JOURNAL ARTICLE

An Outbreak of Human Coronavirus OC43 Infection and Serological Cross-reactivity with SARS Coronavirus

David M Patrick, Martin Petric, Danuta M Skowronski, Roland Guasparini, Timothy F Booth, Mel Krajden, Patrick McGeer, Nathalie Bastien, Larry Gustafson, Janet Dubord, Diane Macdonald, Samara T David, Leila F Srour, Robert Parker, Anton Andonov, Judith Isaac-Renton, Nadine Loewen, Gail McNabb, Alan McNabb, Swee-Han Goh, Scott Henwick, Caroline Astell, Jian Ping Guo, Michael Drebot, Raymond Tellier, Francis Plummer, Robert C Brunham
Canadian Journal of Infectious Diseases & Medical Microbiology 2006, 17 (6): 330-6
18382647

BACKGROUND: In summer 2003, a respiratory outbreak was investigated in British Columbia, during which nucleic acid tests and serology unexpectedly indicated reactivity for severe acute respiratory syndrome coronavirus (SARS-CoV).

METHODS: Cases at a care facility were epidemiologically characterized and sequentially investigated for conventional agents of respiratory infection, SARS-CoV and other human CoVs. Serological cross-reactivity between SARS-CoV and human CoV-OC43 (HCoV-OC43) was investigated by peptide spot assay.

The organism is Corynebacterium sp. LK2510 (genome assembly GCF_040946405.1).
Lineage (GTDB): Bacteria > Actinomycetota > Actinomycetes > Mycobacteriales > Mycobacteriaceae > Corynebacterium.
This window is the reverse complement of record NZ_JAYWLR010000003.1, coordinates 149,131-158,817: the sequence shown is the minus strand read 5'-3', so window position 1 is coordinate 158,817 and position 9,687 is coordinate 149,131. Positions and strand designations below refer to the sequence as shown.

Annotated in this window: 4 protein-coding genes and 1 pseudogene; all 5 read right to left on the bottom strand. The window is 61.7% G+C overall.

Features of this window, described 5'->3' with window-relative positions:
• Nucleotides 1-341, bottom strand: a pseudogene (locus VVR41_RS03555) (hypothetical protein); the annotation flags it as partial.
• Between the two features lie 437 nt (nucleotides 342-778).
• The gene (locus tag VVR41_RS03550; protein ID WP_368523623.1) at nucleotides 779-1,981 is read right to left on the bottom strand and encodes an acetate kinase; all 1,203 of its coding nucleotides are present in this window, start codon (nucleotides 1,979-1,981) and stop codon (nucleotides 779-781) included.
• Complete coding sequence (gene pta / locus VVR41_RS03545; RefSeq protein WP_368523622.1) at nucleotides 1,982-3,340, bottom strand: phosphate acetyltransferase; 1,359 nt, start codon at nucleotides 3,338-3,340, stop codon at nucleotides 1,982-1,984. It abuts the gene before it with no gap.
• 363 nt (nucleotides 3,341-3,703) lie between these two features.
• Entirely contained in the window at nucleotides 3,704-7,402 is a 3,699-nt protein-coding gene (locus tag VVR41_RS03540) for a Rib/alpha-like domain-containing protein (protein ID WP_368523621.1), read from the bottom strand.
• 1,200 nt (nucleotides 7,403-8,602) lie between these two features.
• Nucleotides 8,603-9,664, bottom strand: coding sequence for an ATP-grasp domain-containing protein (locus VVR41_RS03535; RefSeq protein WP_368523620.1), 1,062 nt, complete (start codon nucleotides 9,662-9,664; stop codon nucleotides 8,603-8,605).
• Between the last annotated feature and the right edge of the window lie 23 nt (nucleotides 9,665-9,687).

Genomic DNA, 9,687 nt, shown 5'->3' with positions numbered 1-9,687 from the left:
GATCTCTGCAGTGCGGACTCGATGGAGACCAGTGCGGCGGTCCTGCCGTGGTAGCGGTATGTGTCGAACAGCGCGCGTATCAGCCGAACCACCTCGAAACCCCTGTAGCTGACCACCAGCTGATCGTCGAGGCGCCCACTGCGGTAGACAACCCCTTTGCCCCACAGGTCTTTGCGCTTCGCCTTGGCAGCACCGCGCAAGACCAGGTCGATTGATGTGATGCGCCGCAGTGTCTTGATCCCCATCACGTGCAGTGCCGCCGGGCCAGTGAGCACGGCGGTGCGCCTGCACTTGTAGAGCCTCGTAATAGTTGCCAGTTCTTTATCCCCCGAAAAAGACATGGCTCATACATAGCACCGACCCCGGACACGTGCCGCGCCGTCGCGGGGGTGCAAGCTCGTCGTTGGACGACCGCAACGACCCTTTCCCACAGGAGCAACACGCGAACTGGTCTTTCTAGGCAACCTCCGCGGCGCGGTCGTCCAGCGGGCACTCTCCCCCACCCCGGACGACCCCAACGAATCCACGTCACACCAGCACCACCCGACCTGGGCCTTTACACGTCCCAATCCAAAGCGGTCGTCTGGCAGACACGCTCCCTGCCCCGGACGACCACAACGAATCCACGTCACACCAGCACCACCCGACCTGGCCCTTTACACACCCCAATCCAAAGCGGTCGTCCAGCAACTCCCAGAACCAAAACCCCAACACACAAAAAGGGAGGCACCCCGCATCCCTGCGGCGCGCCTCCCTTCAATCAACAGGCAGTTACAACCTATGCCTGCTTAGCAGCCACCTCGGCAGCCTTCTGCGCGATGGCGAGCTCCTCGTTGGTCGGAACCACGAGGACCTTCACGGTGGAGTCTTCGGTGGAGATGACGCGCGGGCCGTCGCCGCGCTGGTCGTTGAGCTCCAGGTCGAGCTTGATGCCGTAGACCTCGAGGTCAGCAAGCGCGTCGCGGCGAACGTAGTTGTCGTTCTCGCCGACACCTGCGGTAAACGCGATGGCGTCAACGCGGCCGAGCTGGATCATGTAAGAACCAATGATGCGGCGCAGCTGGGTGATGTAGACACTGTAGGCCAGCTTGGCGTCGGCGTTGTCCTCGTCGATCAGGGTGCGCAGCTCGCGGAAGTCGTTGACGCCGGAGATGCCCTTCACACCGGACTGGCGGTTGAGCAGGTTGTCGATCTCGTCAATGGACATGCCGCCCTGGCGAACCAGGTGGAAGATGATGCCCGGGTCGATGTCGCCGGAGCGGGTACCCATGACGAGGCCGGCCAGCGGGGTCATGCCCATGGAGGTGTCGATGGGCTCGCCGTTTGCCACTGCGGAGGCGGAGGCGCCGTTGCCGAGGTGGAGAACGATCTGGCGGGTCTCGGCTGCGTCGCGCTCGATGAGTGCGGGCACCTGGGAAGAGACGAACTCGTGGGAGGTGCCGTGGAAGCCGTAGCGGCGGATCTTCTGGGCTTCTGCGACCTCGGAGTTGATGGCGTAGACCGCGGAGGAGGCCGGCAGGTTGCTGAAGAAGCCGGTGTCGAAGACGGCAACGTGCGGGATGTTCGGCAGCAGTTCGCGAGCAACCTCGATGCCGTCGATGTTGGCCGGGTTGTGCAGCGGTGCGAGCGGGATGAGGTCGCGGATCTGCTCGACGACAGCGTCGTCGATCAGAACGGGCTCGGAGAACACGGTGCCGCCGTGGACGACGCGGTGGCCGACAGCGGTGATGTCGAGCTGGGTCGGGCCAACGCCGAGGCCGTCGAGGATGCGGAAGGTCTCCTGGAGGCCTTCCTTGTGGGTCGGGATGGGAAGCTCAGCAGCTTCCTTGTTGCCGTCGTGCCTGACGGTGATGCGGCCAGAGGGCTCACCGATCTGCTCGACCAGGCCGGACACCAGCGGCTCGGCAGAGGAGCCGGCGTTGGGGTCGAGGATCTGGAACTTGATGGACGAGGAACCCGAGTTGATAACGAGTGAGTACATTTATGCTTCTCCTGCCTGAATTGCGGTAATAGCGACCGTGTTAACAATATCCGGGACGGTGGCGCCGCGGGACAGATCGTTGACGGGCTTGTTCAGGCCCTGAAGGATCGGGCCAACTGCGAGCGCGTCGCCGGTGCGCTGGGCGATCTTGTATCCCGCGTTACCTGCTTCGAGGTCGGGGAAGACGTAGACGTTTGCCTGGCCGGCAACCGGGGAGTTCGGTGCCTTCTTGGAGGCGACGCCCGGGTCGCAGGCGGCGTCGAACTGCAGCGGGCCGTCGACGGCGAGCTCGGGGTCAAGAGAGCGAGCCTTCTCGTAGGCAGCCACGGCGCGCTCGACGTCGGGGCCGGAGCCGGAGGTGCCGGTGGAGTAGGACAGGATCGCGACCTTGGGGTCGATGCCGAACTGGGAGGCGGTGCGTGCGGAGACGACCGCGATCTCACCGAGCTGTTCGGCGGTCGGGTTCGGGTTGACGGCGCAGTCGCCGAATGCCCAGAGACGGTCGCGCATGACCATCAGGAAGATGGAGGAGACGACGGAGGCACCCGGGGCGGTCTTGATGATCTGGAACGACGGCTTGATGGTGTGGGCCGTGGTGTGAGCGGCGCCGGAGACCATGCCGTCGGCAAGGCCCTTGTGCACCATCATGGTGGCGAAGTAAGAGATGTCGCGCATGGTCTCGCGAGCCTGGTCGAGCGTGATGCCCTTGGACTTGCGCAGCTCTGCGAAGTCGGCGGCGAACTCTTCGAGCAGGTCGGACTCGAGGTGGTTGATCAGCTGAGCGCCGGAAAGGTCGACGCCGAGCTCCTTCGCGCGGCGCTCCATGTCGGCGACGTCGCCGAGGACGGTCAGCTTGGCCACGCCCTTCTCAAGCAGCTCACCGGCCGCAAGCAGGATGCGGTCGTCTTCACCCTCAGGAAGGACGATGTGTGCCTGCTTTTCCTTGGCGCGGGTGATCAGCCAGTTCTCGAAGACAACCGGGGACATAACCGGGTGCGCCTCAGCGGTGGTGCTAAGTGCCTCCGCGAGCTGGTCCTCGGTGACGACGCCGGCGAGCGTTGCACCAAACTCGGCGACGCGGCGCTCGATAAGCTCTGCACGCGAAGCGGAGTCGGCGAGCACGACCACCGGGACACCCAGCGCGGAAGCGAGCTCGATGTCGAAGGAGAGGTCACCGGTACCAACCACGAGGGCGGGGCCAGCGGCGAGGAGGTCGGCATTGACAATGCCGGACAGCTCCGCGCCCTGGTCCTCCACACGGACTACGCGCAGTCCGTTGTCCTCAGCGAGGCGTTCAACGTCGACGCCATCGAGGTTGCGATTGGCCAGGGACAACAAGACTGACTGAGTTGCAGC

RESULTS: Ninety-five of 142 residents (67%) and 53 of 160 staff members (33%) experienced symptoms of respiratory infection. Symptomatic residents experienced cough (66%), fever (21%) and pneumonia (12%). Eight residents died, six with pneumonia. No staff members developed pneumonia. Findings on reverse transcriptase-polymerase chain reaction assays for SARS-CoV at a national reference laboratory were suspected to represent false positives, but this was confounded by concurrent identification of antibody to N protein on serology. Subsequent testing by reverse transcriptase-polymerase chain reaction confirmed HCoV-OC43 infection. Convalescent serology ruled out SARS. Notably, sera demonstrated cross-reactivity against nucleocapsid peptide sequences common to HCoV-OC43 and SARS-CoV.

CONCLUSIONS: These findings underscore the virulence of human CoV-OC43 in elderly populations and confirm that cross-reactivity to antibody against nucleocapsid proteins from these viruses must be considered when interpreting serological tests for SARS-CoV.

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